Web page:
Sunday, 11 December 2011

Gifts from the past

Travelling hopefully towards Christmas as the third Sunday in Advent arrives I feel the memories of Christmas past rising up to greet me, and this rolling out of the carpet of seasonal memories is one of those things that makes Christmas special, a time to take stock and think back and forward in both joy and sadness, as I once more pause to ponder with Floss.


Some of the memories are of things long since gone, and some are of the comforting continuities in life. And one of the continuities in our house is carpet farming - just as I think that those days are past, I find that carpet farming is once more underway and the riding school in business again - Princess Bunchy tells me that the riding school is an essential part of the celebrations for her, and that the mere sight of it makes her think of Christmas.


And the sight of my old riding school, so old that I couldn't possibly tell you how many years ago it entered my life, transports me back to the Christmas way back in history when this riding school was my special present - the Christmas when I was about five years old, one that stands out amongst many because it was one of those small tragedies of childhood that are never forgotten. This was the year that I woke up so very early and made a most tragically fatal mistake which cast a shadow over the whole day.

I awoke so early that all the family were still fast asleep, so early that it was long before the agreed time for waking my parents, and as I lay in bed in the dark I could see the mysterious lumpiness of the pillowcase overflowing with presents at the end of my bed, and the enticingly large parcel sitting alongside.

No one was stirring, the clock seemed to have stopped in its tracks, and I was consumed with desire to know what all those packages contained. And I could not contain myself but got out of bed, sat on the floor in the dim light, and started opening my presents one by one, all alone and solitary. I remember the riding stable, and the horses and riders, and fences and animals, but I don't remember one of those other presents - I opened every single one, with no one around to share my joy and excitement, and then a couple of hours later I had to sit and watch my sister open her own overflowing pillowcase of presents, very slowly it seemed, in the painful knowledge that I had burned my boats and jumped the gun, and completely taken the shine off the day.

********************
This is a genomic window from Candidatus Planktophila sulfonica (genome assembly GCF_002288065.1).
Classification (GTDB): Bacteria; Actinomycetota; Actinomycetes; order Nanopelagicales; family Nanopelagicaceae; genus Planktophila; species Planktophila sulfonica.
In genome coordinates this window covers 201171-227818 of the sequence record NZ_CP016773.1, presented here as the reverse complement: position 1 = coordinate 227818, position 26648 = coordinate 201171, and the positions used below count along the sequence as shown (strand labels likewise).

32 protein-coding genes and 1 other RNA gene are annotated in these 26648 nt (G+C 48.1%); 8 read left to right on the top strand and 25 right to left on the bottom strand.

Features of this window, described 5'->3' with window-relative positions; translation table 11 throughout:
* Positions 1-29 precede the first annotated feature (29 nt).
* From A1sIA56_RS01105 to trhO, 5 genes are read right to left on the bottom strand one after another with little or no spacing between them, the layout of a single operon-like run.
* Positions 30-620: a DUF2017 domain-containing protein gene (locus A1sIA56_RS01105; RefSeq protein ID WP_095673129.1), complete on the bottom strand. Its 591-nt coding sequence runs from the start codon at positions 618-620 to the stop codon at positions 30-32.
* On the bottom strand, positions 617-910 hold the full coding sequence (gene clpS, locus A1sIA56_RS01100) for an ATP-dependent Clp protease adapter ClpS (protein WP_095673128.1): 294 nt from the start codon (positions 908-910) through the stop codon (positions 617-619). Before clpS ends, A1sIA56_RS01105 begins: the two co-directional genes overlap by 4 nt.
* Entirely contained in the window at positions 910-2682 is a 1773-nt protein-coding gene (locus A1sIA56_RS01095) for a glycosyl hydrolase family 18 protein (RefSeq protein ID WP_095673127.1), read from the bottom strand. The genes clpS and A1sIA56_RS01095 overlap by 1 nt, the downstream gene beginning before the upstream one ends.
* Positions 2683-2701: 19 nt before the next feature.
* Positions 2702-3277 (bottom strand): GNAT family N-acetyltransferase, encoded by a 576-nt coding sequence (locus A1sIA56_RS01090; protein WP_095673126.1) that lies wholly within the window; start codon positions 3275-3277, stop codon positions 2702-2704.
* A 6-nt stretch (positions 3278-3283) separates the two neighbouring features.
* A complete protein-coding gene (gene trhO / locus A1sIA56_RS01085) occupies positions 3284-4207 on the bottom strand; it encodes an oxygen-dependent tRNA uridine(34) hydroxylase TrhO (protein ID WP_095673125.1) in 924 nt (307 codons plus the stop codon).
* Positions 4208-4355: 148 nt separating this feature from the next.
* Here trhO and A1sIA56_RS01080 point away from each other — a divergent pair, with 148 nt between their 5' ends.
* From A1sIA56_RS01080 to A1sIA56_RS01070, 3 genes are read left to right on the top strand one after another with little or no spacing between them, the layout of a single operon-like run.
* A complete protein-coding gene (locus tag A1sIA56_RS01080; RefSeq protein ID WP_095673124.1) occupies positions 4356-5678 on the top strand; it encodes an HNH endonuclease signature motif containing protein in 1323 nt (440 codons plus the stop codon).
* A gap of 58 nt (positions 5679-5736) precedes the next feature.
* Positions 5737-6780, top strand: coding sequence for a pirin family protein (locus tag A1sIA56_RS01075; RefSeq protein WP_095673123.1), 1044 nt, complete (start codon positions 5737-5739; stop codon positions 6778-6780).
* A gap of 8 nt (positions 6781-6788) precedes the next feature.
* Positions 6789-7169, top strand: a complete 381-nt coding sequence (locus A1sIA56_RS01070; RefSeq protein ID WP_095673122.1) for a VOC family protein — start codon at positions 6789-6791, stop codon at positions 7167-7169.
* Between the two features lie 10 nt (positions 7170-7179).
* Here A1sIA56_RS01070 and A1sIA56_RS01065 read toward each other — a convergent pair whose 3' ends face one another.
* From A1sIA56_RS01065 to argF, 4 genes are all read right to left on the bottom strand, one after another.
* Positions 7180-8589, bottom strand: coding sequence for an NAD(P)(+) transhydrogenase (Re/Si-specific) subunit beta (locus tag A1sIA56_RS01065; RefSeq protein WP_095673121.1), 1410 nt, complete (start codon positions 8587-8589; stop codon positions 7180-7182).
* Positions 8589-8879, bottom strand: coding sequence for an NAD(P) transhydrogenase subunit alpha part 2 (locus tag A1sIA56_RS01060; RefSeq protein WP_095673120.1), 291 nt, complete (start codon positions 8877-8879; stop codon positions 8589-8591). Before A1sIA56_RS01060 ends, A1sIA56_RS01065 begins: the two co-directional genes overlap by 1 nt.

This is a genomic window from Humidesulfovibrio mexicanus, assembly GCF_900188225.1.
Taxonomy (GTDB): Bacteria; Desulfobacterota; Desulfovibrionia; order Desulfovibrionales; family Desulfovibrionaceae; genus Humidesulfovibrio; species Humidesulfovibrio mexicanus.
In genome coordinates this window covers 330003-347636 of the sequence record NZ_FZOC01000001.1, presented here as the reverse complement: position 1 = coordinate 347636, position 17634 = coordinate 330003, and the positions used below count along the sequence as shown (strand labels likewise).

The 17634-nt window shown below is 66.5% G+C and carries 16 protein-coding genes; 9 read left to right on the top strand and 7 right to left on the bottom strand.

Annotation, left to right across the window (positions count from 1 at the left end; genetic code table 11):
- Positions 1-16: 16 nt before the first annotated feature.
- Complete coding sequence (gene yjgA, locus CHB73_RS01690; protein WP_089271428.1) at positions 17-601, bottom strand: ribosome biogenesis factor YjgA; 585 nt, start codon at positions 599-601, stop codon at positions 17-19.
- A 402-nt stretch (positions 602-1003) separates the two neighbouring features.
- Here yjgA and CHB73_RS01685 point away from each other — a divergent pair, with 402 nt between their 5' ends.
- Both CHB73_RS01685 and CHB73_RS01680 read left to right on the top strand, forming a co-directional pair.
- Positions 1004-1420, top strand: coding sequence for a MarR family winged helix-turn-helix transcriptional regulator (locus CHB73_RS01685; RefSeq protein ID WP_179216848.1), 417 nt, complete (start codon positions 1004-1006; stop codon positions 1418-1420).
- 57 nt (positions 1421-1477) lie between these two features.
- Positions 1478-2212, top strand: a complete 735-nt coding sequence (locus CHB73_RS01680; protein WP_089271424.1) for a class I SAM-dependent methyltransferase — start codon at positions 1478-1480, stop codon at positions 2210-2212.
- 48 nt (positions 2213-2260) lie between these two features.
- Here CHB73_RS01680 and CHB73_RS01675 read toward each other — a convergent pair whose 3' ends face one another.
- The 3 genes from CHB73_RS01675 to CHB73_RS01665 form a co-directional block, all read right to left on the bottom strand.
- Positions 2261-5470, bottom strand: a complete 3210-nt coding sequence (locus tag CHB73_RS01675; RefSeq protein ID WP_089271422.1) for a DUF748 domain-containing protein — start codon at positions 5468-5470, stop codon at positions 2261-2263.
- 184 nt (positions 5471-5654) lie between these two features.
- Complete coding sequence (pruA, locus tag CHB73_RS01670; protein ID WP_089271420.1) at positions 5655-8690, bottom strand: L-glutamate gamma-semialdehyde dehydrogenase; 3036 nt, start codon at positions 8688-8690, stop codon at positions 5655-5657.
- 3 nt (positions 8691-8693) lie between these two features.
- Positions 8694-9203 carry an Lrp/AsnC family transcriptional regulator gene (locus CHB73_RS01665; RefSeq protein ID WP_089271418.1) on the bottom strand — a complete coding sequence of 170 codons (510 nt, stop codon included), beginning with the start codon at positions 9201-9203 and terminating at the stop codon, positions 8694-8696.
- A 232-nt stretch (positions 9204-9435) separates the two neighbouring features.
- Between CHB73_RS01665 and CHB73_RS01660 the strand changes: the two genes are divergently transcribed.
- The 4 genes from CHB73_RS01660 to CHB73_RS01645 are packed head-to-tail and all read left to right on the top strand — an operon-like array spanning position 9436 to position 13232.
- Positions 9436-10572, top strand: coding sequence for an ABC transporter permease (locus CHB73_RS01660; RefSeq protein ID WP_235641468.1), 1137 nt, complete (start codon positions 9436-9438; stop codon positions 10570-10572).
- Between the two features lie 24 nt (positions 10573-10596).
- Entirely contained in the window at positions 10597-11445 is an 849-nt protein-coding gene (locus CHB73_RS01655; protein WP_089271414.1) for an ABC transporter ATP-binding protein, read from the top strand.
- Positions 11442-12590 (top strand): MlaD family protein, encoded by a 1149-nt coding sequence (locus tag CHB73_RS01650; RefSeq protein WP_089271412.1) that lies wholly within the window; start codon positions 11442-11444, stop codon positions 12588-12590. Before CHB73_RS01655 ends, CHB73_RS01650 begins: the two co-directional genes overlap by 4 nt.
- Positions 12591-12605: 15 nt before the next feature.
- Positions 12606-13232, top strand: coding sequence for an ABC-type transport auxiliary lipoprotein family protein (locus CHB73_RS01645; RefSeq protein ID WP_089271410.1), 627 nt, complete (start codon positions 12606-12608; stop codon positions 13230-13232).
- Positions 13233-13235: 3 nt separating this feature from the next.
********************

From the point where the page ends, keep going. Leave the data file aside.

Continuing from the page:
From that year on, every Christmas eve I put my pillowcase out downstairs, safely out of temptation's way, and I resolved to open my presents as slowly  as possible, so that never again would I have to sit and watch others open theirs, but they could sit and wait for me to finish my careful unwrapping. And I have kept to that resolution ever since.

So Princess Bunchy's orderly arrangements of horses and sheep, and tractors and fences, all open up a box of memories of my childhood, my children's childhood, a long line of years marching back into the past, with faces long departed smiling out at me as my mind travels backward in time.


I hope that you have some happy memories of Christmas past, and more to be made and stored in Christmas present and Christmas yet to come.

30 comments:

Mrs. Micawber said...

I had a similar experience in my youth which involved peeking at a present and then "guessing" correctly to the giver about what it contained - which ruined it both for that person and myself. (I had forgotten all about that episode until now.)

Much better to wait for Christmas morning and the more joyful communal excitement.

Thank you for sharing these memories with us. The older we get the more precious they become, I think.

greenrabbitdesigns said...

Another lovely post Pomona. :)

Madelief said...